Thursday, May 22, 2014

Judging the Round of Time

This is a clock I saw in Nürnberg in the National Museum. I love old clocks like this, with faded paint and numbers. Something about the duration of time is encapsulated in a way that a brand new clock can't attain. That clock has certainly seen some time, but I don't know much about the clock. Perhaps there was a picture there in the centre, because it looks a bit like an atlas. That's our reference to space, because time and space are bonded. Clock and watch makers often feature square frames - said to be an attempt to get away from the endless wheel of the clock face, a design to join time and space. Old grandfather clocks often had graphics, a pictorial view of time and duration - day and night, sun and moon. In mythology, Kronus, one of the most important Titans, seized world dominion and swallowed all his children. He was a destructive God, representing time as all-consuming - the past tries to stop the future. It points to the ravages of time, which are really the ravages of duration. The experience of time leads us to judge it. Think back. Have you been having a good time? It's always about judgement! If we dream of clocks, are we judging our experience of temporal phenomena in our lives?

Friday, May 16, 2014

Wine, Inoxication and the Psyche

The cherub with grapes is in a small park in Nürnberg. There are two of them and they appear to guard the way to a beer garden. Wine is the blood of the grape and so cross culturally, intoxication from alcohol (and wine in particular) is associated with immortality, knowledge and initiation. Muslim mystics called wine the divine love (The Wine Ode: Ibn Al-Farid). Wine was so much the elixir of the Gods that consumption of alcohol was part and parcel of the ancient Gods’ fabric. Christianity followed suit and placed wine at the centre of ritual. The bearer of grapes looks similar to the way that Eros is depicted and since there are two, that would make sense. Eros lost his space in mythology and became relegated to the world of art, where there would be more than one of him and most likely winged. Gilbert Durand (1963) pointed to the connection between wine and youth as secret and triumphant. The archetype of both wine and milk contain sexual and maternal qualities. If you dream of wine, it’s unlikely to be about drinking as such. From an archetypal point of view, wine is divine. It’s a miracle that transforms from plant into free spirit. So within the psyche it may be connected with a higher state and a positive inner life.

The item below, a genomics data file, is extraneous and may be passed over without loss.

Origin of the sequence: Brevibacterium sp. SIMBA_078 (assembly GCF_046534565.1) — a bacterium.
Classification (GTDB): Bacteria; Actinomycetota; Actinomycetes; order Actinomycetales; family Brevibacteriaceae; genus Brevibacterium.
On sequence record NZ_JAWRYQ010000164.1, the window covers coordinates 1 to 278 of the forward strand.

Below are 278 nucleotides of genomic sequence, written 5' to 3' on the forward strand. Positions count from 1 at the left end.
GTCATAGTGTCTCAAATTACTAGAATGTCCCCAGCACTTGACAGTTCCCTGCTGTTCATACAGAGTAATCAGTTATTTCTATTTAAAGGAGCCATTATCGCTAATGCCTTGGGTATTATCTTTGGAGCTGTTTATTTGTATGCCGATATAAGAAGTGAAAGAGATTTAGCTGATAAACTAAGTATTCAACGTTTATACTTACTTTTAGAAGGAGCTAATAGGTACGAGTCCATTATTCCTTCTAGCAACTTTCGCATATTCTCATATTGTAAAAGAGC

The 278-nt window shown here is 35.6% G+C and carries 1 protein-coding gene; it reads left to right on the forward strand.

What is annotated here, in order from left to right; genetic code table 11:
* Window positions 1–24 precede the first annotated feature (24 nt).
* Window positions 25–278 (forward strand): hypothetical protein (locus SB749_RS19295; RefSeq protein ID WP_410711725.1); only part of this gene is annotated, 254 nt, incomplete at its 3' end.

Thursday, May 15, 2014

Archetypal City, Steeples and the Phallus

The Frankfurt city skyline is almost archetypal. It's all about the money and the phallus. The banking centre reigns supreme over what's left of the medieval city post war. The picture is taken from an old church tower, nearly as high as the bank buildings. Both reach to the sky and in that dynamic, similar things are at stake. In medieval times, the city is the centre of the life force. The city is a protective mother. Yet the church steeple thrusts up to the heavens as a sign of power. In every society a single class claims universality - that is, it claims to stand for all citizens, not merely those of the ruling order. So do the bank buildings. In this brash and impressive display, they seek to convince us that we all share in the power of capitalism. As we have seen recently this is an illusion.  "The phallus hardens or softens in the presence or absence of energy." Single-sided to the last, the banks seek the comforting power of patriarchy - but are entirely oblivious to life and to the interests of the majority. The energy they draw on is fake, self manufactured and ultimately it dries up. The medieval tower also rose to the heavens and signified an altogether different power that was more than each individual, more than the sum of their parts. The aristocracy and the church offered itself as universal, just as the banker class does today. But the medieval city represented mother and children. What now does the city represent?

Tuesday, May 13, 2014

Green Cans of Life

I was visiting a graveyard in Nürnberg and the gardener was very active indeed. She had assembled these watering cans into a rather fetching design and so I made my contribution to her art. Watering cans are always about gardens and gardens are paradise on earth. Even - or maybe especially - when they are graveyards. Graveyards have the symbolism of tombs and are female in principle, offering safety, growth and comfort. It was certainly so in this graveyard, a perfectly tended garden with many volunteers. Here in this place, the body changes - the life and death cycle contained within the bounding walls of the garden. Watering cans these days are usually plastic and almost always green, the colour of hope, of pastures and eternal youth. There was something ordered about the watering cans that I really liked. They were poised and ready to water the grass, flowers and the vases placed on graves. Indeed, the watering can is something like a vase, always open to the heavens and carrying the elixir of life - in this case water. We place flowers on graves as remembrance but in so doing we salute memory of a life. Without water, life does not continue - so water something is very precious, a natural, caring act that belongs to humanity.